Monthly Archives: September 2010

Harbor to the Bay

R Mutts Scrap Removal

Eliot welded a bicycle cart, for hauling. An identical cart, made by his teacher, was on display at the first ever Boston Area Handbuilt Bicycle Exhibition at the Fourth Wall Project.

Harvest moon

Today Arielle and John O’Leary are bicycling from Boston to Provincetown!

The Return of the Rivers

Etta and me

All the rivers run into the sea;
yet the sea is not full;
unto the place from whence the rivers come,
thither they return again.

It is raining today
in the mountains.

It is a warm green rain
with love
in its pockets
for spring is here,
and does not dream
of death.

Birds happen music
like clocks ticking heaves
in a land
where children love spiders,
and let them sleep
in their hair.

A slow rain sizzles
on the river
like a pan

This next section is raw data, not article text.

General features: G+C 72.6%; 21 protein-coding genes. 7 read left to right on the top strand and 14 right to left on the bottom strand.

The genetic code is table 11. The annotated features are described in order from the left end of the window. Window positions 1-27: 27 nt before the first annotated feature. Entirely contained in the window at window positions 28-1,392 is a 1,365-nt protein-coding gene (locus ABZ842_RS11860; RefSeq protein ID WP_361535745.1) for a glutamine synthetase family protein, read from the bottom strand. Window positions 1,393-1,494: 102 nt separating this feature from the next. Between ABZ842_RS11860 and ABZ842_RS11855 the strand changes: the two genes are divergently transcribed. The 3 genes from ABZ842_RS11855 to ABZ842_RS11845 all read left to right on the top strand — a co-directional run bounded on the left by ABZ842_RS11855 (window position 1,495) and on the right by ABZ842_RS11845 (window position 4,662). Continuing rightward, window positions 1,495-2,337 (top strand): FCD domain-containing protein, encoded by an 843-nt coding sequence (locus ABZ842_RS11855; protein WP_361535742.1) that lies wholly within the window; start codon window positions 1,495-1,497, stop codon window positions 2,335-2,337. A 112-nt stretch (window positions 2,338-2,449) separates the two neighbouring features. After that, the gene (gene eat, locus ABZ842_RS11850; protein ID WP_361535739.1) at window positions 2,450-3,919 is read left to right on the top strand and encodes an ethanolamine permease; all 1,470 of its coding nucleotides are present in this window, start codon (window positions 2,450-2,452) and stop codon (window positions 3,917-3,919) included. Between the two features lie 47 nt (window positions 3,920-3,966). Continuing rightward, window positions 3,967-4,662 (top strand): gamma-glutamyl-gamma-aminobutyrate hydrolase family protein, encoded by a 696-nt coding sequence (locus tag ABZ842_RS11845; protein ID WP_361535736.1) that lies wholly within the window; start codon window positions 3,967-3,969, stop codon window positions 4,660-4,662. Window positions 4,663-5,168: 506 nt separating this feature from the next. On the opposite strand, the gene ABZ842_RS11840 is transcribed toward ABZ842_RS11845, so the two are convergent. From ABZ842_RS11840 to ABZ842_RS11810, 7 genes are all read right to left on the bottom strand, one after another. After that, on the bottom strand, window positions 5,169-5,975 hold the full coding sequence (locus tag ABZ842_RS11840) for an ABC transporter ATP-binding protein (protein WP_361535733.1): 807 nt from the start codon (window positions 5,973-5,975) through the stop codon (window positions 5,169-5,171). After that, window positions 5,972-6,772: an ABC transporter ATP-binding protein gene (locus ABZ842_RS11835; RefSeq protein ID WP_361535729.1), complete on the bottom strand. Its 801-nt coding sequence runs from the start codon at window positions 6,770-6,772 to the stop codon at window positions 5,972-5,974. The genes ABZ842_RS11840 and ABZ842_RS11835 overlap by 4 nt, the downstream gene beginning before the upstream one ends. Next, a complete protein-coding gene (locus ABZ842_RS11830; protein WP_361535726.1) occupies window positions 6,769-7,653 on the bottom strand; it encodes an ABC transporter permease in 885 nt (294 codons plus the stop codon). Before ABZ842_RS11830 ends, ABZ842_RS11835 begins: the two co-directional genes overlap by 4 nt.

full of frying flowers,
and with each drop
of rain
the ocean
begins again.

Richard Brautigan


Harvard Museum of Natural History

I had the thought while in the Harvard Museum of Natural History that the large collections of animals amassed in the 19th century allowed the naturalists of the day the opportunity to visualize the data of life in a new way. Thus, evolution.

Worried expression

Therefore, the private collections of beer cans, bobbleheads and other esoteric memorabilia hoarded by hundreds of thousands of compulsive Americans will someday open wide the doors to new vistas. So too the immense record of personal data attached to each individual user of the internet. And the mountains of trash left behind by our nonstop consumption. These insights may be right around the corner.

Jonathan Winters

The way of the world

Sometimes reality gets hijacked by an ugly gorilla. Nature is chaotic and dangerous. Don’t worry! Its probably a man in a rubber suit.

Alligator Pear / The Apple of the Winter

Fighting for position on a stump